Fig. 1: NOAA/NHC forecast track for Tropical Storm Laura.
Fig. 2-3: Hurricane forecast models (HWRF and HMON) and their maximum wind speed projections for early Thursday in the northwest Gulf of Mexico.
Discussion: At 5AM EDT Tropical Storm Laura was located at 22.9N/85.7W or about 85 miles northwest of Cuba. Laura is now into the southeast Gulf of Mexico and should reorganize quickly and become a hurricane later today. Currently, Laura is moving west-northwest at 17 mph with top wind 65 mph and surface pressure 995 MB. Laura is forecast to move west-northwest along the southern periphery of an upper ridge pattern located over the Southeast U.S. The northwest to north-northwest turn into the northwest Gulf for a landfall early Thursday morning near the TX/LA state line is caused by a weak upper trough over Texas associated with lingering upper shear which wrecked Marco yesterday. Forecast confidence in that Texas trough turning Laura toward the north-northwest is LOW. Tropical cyclone models indicate the trough may weaken allowing Laura to track farther west before making landfall. The warm Gulf water and low shear environment should encourage rapid development of Laura. The HWRF model indicates 134 mph wind prior to landfall which is certainly possible. At landfall Laura should be a strong category 3 hurricane or minimal category 4 hurricane. Widespread damage due to massive storm surge, hurricane force wind and heavy rain should be planned for now for Houston to Port Arthur to New Orleans. Once Laura is inland a steady track northward into the Missouri Valley is expected followed by a hard-right turn toward the Mid-Atlantic region this weekend. The interaction between Laura and the jet stream to the north will make for unusually strong wind despite well inland placement late week/weekend.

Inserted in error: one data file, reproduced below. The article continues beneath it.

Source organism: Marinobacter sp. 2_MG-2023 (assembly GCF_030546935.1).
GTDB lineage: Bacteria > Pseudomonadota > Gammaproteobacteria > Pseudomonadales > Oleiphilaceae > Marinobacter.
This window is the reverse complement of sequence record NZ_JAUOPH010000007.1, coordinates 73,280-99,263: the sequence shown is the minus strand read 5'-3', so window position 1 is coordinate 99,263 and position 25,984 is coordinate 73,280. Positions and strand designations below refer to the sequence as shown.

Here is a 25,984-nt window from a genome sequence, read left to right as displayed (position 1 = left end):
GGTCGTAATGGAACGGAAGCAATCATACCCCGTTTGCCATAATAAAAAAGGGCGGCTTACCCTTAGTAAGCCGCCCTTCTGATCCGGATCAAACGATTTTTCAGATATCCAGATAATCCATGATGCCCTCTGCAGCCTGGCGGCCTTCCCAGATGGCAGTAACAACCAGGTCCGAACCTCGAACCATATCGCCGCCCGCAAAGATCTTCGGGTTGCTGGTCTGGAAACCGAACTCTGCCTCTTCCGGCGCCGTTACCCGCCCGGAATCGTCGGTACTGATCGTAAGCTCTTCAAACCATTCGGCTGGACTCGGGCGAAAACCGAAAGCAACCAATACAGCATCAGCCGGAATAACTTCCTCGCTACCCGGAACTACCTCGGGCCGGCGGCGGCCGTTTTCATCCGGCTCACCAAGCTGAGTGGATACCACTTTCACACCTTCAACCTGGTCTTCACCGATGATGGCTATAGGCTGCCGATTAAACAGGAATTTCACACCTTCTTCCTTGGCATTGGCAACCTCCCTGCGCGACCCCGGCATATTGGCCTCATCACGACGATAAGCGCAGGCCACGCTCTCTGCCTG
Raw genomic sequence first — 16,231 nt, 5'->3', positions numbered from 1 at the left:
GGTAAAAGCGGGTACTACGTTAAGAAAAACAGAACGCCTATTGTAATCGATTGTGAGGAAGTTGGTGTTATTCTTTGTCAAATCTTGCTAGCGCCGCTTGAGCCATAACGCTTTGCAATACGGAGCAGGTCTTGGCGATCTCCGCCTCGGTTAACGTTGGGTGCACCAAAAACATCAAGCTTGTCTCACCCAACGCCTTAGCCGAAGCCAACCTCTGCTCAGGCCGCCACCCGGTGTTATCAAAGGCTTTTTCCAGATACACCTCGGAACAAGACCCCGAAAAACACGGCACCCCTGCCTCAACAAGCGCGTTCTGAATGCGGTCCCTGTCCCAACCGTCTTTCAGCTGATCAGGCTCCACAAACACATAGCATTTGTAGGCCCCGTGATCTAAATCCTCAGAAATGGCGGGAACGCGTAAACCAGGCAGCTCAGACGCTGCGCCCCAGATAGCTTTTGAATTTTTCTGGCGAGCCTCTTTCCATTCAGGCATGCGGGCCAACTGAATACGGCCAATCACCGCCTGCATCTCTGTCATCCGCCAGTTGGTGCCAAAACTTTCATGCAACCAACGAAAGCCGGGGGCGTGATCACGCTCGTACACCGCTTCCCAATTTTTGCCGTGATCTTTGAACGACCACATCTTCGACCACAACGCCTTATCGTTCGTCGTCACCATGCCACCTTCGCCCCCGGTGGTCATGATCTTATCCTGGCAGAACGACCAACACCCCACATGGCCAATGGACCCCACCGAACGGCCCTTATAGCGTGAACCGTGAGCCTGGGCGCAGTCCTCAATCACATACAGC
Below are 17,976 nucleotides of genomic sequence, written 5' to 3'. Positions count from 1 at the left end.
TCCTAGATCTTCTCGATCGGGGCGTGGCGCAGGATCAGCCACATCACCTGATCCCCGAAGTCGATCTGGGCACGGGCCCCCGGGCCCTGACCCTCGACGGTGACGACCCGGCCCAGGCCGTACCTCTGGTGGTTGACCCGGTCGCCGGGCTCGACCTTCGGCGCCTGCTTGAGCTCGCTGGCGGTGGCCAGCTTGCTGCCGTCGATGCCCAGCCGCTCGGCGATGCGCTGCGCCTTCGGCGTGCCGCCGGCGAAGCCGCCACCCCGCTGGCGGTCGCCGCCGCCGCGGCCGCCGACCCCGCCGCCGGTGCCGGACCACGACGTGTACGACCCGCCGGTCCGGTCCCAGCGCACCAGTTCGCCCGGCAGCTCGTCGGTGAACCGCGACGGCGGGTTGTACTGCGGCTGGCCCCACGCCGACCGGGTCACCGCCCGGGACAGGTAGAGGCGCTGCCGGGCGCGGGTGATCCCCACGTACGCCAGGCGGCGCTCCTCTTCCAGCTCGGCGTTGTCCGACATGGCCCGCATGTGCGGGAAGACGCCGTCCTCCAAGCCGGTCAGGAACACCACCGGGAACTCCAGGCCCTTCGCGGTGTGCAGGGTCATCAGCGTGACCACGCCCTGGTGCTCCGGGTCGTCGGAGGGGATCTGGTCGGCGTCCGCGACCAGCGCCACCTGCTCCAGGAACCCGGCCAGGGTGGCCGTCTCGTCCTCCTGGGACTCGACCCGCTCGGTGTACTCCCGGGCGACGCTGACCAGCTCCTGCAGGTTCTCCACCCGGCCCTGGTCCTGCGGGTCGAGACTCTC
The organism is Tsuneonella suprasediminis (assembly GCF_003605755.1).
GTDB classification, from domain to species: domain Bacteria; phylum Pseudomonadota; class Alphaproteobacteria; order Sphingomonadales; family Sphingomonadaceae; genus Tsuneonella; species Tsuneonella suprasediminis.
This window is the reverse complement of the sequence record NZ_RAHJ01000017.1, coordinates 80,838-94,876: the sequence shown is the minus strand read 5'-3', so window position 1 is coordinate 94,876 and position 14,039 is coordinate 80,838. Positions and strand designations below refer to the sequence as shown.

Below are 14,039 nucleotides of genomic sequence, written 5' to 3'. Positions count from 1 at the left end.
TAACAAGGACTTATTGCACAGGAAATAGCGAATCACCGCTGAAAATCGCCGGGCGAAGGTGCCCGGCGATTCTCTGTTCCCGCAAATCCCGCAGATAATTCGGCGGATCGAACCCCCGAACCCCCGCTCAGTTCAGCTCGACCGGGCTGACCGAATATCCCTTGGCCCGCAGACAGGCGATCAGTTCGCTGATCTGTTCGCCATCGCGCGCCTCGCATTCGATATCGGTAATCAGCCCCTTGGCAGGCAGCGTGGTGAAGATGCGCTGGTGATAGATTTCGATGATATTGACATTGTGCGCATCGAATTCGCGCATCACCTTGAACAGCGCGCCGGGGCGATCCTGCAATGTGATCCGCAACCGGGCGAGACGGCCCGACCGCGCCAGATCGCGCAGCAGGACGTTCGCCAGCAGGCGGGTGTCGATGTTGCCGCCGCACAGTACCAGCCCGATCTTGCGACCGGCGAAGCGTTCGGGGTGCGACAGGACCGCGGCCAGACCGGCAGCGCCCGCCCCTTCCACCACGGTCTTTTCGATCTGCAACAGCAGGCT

Fig. 4-5: NOAA/NHC hurricane and tropical storm force wind speed profiles associated with Laura.
Fig. 6-7: Tropical cyclone model tracks are farther west at landfall vs. the NOAA/NHC track. Intensity forecasts indicate slight risk of a category-3 major hurricane. Expect the intensity forecasts to increase toward/into category 4 intensity by tomorrow.